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Women at Home

What was the real job of the "stay-at-home" mom?



Traditional Women’s Roles

After the Second World War, into the 1950’s, and continuing until the beginnings of the feminist movement in the 1960’s, women were strongly encouraged to maintain the functions and tasks that were seen to suit the feminine standards best.  For the decade before the war, and centuries previous, North American women were typecast into the role of mother and wife.  This role was seen only done properly by women, and should be taken on by women with the greatest of pride.  “When a woman marries a man she is all full of high purposes.  She actually looks forward with pleasure to the idea of getting his meals and mending his clothes and having her own home and keeping it spick and span.”1 This is the advice written to men, by a man in the late 1930’s on “How to Stay Married.” Upholding and enforcing these household beliefs and ideals pre and postwar are how such strict roles as mothers and wives became such a staple principle of return to normalcy postwar

Many historians have commented throughout time, women equal housewives. When the men returned from Europe and the South Pacific after WWII, the fastest way to go back to the “way things were.” Was to recreate this equation, having the women desert their partially liberating stints in the workforce, and tend to the houses they were about to fill with children.  Why? Simply because this was, what women did best.  For hundreds of years it has been understood that, “Roughly speaking, in most households the husband is the provider or bread-winner. . .”3 By fulfilling this convenient arrangement and having women take on a non-virile role in daily, postwar life,  the balances of customary living were slowly returned.

In the 1950’s women were given clear positions within the home.  A “homemaker who grew up in the fifties and early sixties, at the height of women’s indoctrination into a narrow conception of the role of the homemaker”4 learned these prescribed roles from a young age.   These roles and understanding of each sex’s expected jobs and duties help to reinforce the ‘way it had always been.’  The economy in North America was once again booming, peace had been returned to overseas, and it was understood that the only distraction should be the Cold War threats; not the notion that women might want a change from the systems that society already understood and accepted so well.  It was commonly understood that women found this image of the perfect wife and mother to be satisfying. “. . . Women could ‘find fulfillment only in sexual passivity, male domination, and nurturing maternal love.’”5 This misconception took hold of North American society, mass media, and young women as well, perpetuating the “feminine mystique” to continue for over a decade.  “In those years the concept of “housewife” remained unquestioned, and women’s accepted role was in the home.”6 With all the change and fear about to hit North American it was necessary to keep as many of the prewar systems in tact as possible.  By women being inclined to maintain and exemplify the traditional mothering and nurturing (non-threatening) roles, this helped paved the way the return to normalcy.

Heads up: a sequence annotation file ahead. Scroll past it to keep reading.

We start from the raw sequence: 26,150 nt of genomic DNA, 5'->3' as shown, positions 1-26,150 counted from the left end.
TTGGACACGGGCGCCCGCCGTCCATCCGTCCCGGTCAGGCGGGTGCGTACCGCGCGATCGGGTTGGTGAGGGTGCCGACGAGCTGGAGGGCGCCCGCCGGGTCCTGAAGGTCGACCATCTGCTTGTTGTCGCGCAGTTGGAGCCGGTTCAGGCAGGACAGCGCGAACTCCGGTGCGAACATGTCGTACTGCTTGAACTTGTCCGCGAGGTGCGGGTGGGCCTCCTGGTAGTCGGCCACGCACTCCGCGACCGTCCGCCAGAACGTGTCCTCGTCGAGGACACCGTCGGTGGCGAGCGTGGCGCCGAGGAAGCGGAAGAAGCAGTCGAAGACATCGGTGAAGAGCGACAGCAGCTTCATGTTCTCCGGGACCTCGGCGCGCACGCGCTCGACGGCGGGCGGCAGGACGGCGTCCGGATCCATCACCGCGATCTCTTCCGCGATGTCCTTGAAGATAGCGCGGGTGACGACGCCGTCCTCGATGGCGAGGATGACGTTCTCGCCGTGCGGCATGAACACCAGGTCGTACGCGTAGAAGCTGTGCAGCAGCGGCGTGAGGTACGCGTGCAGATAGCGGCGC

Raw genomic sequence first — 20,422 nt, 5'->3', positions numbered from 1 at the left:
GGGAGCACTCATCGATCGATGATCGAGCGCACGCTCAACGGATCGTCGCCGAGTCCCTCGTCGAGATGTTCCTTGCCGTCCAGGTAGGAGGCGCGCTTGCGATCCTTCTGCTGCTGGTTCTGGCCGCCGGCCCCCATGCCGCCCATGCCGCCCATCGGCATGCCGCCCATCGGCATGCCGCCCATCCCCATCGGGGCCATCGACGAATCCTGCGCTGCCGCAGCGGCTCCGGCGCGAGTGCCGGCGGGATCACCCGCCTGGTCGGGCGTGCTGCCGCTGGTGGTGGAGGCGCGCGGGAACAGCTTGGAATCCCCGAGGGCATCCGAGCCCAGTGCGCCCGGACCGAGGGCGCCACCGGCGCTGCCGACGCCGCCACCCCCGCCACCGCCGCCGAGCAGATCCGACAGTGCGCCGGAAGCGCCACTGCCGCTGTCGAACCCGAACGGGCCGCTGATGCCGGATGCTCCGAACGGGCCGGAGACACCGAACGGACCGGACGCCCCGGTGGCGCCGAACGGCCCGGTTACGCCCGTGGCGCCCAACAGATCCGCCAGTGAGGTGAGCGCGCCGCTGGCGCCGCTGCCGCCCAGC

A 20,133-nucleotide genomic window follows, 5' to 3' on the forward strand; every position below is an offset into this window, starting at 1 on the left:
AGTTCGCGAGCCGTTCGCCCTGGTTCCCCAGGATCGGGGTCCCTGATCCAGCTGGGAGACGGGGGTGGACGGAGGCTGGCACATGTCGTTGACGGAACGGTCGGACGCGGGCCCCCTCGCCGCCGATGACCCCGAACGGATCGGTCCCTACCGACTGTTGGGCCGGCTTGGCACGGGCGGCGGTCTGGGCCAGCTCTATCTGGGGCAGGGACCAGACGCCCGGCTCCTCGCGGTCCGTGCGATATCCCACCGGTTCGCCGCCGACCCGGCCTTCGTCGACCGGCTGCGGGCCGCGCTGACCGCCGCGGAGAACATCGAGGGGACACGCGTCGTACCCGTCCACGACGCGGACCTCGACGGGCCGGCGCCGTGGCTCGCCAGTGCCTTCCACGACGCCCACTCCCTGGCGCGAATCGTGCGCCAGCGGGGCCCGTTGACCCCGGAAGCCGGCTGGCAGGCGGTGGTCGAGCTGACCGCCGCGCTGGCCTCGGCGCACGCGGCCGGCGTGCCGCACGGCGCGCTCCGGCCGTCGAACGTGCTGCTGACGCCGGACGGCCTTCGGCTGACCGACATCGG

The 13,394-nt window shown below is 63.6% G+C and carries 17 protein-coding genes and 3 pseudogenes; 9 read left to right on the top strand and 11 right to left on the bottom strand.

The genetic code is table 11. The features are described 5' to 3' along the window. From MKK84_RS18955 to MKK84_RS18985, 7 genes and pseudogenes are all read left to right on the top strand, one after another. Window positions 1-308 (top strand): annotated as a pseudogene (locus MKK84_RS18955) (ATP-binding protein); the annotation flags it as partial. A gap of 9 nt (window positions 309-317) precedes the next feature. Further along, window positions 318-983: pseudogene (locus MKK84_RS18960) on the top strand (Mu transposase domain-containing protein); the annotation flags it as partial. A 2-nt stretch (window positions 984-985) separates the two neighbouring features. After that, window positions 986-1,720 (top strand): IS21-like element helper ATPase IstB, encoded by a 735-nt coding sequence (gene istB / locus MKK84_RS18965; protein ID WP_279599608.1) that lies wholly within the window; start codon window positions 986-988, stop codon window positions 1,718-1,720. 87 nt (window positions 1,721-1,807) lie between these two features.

<>There were incidences though, where women went against these traditional views of women.  Women who continued to work at “men’s” jobs, or those who did not choose the mothering/ wifely role were seen as against the desperately desired norm, and against North American society itself.  The unwed mother was something to be read about in a magazine confession article.  It was not something a women would admit to openly though. “Indeed, single pregnancy was so markedly stigmatized in postwar America that most women did what they could to cover their tracks.”7 Going against the grain of postwar society norms was seen as immoral and punishable.  Many films of the era make this point evident.  “Beyond the Forest” sees a woman, Rosa, who wishes to not keep the home herself or provide a family for her husband come to a tragic end after an abortion.  The Film Noir shows the moral standard of the times: Breaking the roles is a punishable offense.  Women who presented opposition to postwar normalcy, by not accepting the delicate ideals of a women’s role in the house and family, were threatening to the male driven society, and had to be isolated or removed, so that the customary living standard could be returned after the Second World War.
1950's Ideals: What Women Were Supposed to Know
Cooking Terms and What They Mean
Can a new wife prepare her husband the meal he expects when he gets home?  This instructional video will help her prepare the meals just like his mother used to.
Easy Does It
How does the "fairer sex" do it? This video shows how new inventions are making it easier for fragile women to do their daily chores.

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Rachel Leslie  
History and Film 200
Fall 2004